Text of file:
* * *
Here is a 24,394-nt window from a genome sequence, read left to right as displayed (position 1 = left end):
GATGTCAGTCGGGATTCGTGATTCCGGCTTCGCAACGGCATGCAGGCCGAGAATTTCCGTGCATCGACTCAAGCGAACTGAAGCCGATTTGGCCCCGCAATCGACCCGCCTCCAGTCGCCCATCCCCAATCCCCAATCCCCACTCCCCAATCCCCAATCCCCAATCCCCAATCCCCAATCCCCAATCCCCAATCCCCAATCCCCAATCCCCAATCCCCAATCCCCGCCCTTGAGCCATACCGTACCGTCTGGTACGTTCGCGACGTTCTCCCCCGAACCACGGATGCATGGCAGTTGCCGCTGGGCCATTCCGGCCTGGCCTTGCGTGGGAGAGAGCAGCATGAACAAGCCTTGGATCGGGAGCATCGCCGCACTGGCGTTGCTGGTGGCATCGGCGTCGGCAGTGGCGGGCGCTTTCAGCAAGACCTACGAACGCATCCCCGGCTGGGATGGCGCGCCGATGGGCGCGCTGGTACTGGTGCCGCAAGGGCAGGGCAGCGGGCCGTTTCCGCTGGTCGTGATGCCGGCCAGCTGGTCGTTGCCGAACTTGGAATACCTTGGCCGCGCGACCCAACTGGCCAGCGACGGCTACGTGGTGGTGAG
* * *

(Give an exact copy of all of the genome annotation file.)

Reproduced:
Here is a 24,394-nt window from a genome sequence, read left to right as displayed (position 1 = left end):
GATGTCAGTCGGGATTCGTGATTCCGGCTTCGCAACGGCATGCAGGCCGAGAATTTCCGTGCATCGACTCAAGCGAACTGAAGCCGATTTGGCCCCGCAATCGACCCGCCTCCAGTCGCCCATCCCCAATCCCCAATCCCCACTCCCCAATCCCCAATCCCCAATCCCCAATCCCCAATCCCCAATCCCCAATCCCCAATCCCCAATCCCCAATCCCCAATCCCCGCCCTTGAGCCATACCGTACCGTCTGGTACGTTCGCGACGTTCTCCCCCGAACCACGGATGCATGGCAGTTGCCGCTGGGCCATTCCGGCCTGGCCTTGCGTGGGAGAGAGCAGCATGAACAAGCCTTGGATCGGGAGCATCGCCGCACTGGCGTTGCTGGTGGCATCGGCGTCGGCAGTGGCGGGCGCTTTCAGCAAGACCTACGAACGCATCCCCGGCTGGGATGGCGCGCCGATGGGCGCGCTGGTACTGGTGCCGCAAGGGCAGGGCAGCGGGCCGTTTCCGCTGGTCGTGATGCCGGCCAGCTGGTCGTTGCCGAACTTGGAATACCTTGGCCGCGCGACCCAACTGGCCAGCGACGGCTACGTGGTGGTGAG